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January 11, 2013

Get Ready! The Draft National Climate Assessment Report Available for Public Review

The National Climate Assessment Development Advisory Committee (NCADAC) reached consensus this morning to release its draft National Climate Assessment, a major report on the impacts of climate disruption on the United States. The report will be available online later this afternoon, but I had the opportunity to attend the advisory committee meeting and want to share some key points. John Holdren, Assistant to the President and Director of the White House Office of Science and Technology Policy, and Jane Lubchenco, Administrator of the National Oceanic and Atmospheric Administration, also blogged about the draft assessment in a whitehouse.gov post called, “Expanding the Climate Change Conversation.”

The report fulfills the requirements of the Global Change Research Act of 1990, which says an assessment of climate disruption must be provided to the President and Congress every four years. The report is coordinated by the U.S. Global Change Research Program, a 13-agency working group. But it is written by NCADAC, an advisory committee that consists of 60 scientists and other experts.

Interesting tidbits from the report:

  • The U.S. could experience more than 25 days a year with temperatures in the triple digits by 2100 in the high emissions scenario.

Assessment1

[Projected numbers of summer days per year (regional averages) with 16 temperatures greater than 100°F under a lower-emissions scenario in which emissions of 17 heat-trapping gases are substantially reduced (B1) and a higher-emissions scenario in 18 which emissions continue to grow (A2). Historical data are for 1971-2000 (farthest left 19 bar in plots). Projections shown are 30-year averages centered on 2035, 2055, and 2085 20 (bars left to right). Historical data and projections are data from CMIP3. (Figure source: 21 NOAA NCDC / CICS-NC. Data from CMIP3 Daily Statistically Downscaled.)]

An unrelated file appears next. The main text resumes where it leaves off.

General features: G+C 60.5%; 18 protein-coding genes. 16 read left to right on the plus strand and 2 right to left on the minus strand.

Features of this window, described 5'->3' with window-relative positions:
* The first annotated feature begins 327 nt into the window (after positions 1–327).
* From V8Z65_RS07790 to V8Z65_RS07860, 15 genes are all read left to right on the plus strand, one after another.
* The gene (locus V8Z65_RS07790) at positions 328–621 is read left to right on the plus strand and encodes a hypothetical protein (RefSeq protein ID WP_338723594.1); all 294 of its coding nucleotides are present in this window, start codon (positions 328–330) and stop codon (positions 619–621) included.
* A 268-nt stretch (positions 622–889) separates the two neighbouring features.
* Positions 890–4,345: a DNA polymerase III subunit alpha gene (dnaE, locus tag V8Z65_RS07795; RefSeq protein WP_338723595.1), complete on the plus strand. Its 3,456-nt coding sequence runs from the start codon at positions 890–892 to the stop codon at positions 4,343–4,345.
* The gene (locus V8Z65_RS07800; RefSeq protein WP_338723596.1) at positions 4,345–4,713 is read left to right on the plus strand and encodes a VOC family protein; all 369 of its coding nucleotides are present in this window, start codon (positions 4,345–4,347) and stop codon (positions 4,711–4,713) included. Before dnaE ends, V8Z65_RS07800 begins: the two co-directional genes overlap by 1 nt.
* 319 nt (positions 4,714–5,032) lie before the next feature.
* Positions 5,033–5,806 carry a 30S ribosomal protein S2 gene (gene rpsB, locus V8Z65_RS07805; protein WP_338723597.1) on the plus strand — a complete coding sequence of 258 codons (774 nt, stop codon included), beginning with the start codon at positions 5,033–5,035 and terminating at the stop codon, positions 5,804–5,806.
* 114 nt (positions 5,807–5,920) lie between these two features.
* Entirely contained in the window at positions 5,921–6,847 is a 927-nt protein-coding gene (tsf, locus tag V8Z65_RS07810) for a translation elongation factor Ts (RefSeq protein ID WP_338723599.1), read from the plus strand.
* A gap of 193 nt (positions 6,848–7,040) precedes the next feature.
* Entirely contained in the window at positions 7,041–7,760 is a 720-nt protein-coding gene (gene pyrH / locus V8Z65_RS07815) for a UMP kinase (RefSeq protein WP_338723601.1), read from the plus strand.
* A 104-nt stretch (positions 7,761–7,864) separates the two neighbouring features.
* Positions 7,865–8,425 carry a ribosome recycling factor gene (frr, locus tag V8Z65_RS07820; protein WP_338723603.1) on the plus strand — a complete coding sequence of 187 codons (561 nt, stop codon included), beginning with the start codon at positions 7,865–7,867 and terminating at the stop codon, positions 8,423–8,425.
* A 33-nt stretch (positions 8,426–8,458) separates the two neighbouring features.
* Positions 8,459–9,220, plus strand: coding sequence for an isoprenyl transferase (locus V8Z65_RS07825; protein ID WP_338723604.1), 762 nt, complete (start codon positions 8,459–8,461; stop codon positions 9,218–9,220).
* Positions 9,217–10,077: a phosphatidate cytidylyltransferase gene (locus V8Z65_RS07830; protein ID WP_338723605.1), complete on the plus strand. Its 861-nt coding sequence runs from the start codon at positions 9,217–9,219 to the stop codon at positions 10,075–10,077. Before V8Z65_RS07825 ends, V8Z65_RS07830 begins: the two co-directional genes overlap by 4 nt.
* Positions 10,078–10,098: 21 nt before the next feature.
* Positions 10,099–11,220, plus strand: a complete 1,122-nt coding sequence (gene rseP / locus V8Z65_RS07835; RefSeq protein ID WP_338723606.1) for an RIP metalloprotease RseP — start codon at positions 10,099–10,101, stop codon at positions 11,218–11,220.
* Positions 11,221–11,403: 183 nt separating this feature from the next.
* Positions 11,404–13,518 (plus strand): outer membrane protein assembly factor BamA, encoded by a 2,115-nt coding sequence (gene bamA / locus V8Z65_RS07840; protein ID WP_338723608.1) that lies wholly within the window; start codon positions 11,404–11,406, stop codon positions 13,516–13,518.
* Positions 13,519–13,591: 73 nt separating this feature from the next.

Climate disruption will amplify some of the existing health threats the nation now faces. For example, the changes will expand the habitat for the tick that transmits and infects Americans with Lyme disease.

Assessment2

[The maps show the projected change in suitable habitat for the tick that transmits Lyme disease for the 2020s, 2050s, and 2080s. The areas in orange are 4 projected to be newly suitable habitat for the tick, with this expansion including Illinois, 5 Kentucky, West Virginia, Tennessee, Arkansas, Missouri, Oklahoma, Kansas, and 6 Nebraska by 2080. Parts of Florida, Mississippi, and Texas are projected to see a 7 reduction in suitable habitat by 2080. (Ogden et al. 2008).]

How can you make a comment?

During the 90-day public review period, local officials, scientists, and citizens can make a comment on the assessment. If you have important considerations and comments on the draft assessment, you can comment via the online comment form.

If you live near one of the following places, you can attend a town hall event or look for other ways to get involved through your local Sierra Club chapters. These events will be a chance for local scientists, elected officials, and citizens to comment on the report.

  • San Diego, CA – January 18, 2013. More information here.
  • Syracuse, NY – January 23, 2013. More information here.
  • Lincoln, NE – February 4, 2013. More information here.
  • Anchorage, AK – February 5, 2013. As a part of Alaska Forum on the Environment, register here.
  • Ann Arbor, MI – February 12, 2013. More information here.
  • Tampa, FL – February 19, 2013. More information here.
  • Portland, OR – March 12, 2013. More information here.

-- Liz Perera, Senior Washington Representative. Liz has a master’s degree in public health.

 

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